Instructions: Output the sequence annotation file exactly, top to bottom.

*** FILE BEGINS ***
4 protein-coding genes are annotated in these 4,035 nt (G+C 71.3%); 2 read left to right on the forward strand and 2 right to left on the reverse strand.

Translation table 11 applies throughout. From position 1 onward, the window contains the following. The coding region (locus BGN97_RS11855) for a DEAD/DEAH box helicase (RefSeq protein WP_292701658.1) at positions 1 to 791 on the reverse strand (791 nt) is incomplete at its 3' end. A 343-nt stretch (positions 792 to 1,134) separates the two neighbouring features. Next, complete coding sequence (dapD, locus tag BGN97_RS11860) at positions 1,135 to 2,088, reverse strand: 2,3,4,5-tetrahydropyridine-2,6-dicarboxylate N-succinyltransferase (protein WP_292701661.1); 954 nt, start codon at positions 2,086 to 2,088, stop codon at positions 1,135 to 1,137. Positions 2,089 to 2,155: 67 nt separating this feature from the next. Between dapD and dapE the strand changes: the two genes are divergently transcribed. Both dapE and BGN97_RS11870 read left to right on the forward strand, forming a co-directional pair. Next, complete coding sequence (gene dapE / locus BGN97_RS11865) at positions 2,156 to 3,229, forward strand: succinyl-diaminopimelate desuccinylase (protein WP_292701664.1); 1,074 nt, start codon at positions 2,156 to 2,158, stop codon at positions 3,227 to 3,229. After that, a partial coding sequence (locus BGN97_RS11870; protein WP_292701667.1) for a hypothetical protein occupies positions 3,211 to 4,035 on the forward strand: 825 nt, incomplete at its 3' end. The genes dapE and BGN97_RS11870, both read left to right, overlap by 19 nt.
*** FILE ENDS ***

4 protein-coding genes are annotated in these 4,035 nt (G+C 71.3%); 2 read left to right on the forward strand and 2 right to left on the reverse strand.

Translation table 11 applies throughout. From position 1 onward, the window contains the following. The coding region (locus BGN97_RS11855) for a DEAD/DEAH box helicase (RefSeq protein WP_292701658.1) at positions 1 to 791 on the reverse strand (791 nt) is incomplete at its 3' end. A 343-nt stretch (positions 792 to 1,134) separates the two neighbouring features. Next, complete coding sequence (dapD, locus tag BGN97_RS11860) at positions 1,135 to 2,088, reverse strand: 2,3,4,5-tetrahydropyridine-2,6-dicarboxylate N-succinyltransferase (protein WP_292701661.1); 954 nt, start codon at positions 2,086 to 2,088, stop codon at positions 1,135 to 1,137. Positions 2,089 to 2,155: 67 nt separating this feature from the next. Between dapD and dapE the strand changes: the two genes are divergently transcribed. Both dapE and BGN97_RS11870 read left to right on the forward strand, forming a co-directional pair. Next, complete coding sequence (gene dapE / locus BGN97_RS11865) at positions 2,156 to 3,229, forward strand: succinyl-diaminopimelate desuccinylase (protein WP_292701664.1); 1,074 nt, start codon at positions 2,156 to 2,158, stop codon at positions 3,227 to 3,229. After that, a partial coding sequence (locus BGN97_RS11870; protein WP_292701667.1) for a hypothetical protein occupies positions 3,211 to 4,035 on the forward strand: 825 nt, incomplete at its 3' end. The genes dapE and BGN97_RS11870, both read left to right, overlap by 19 nt.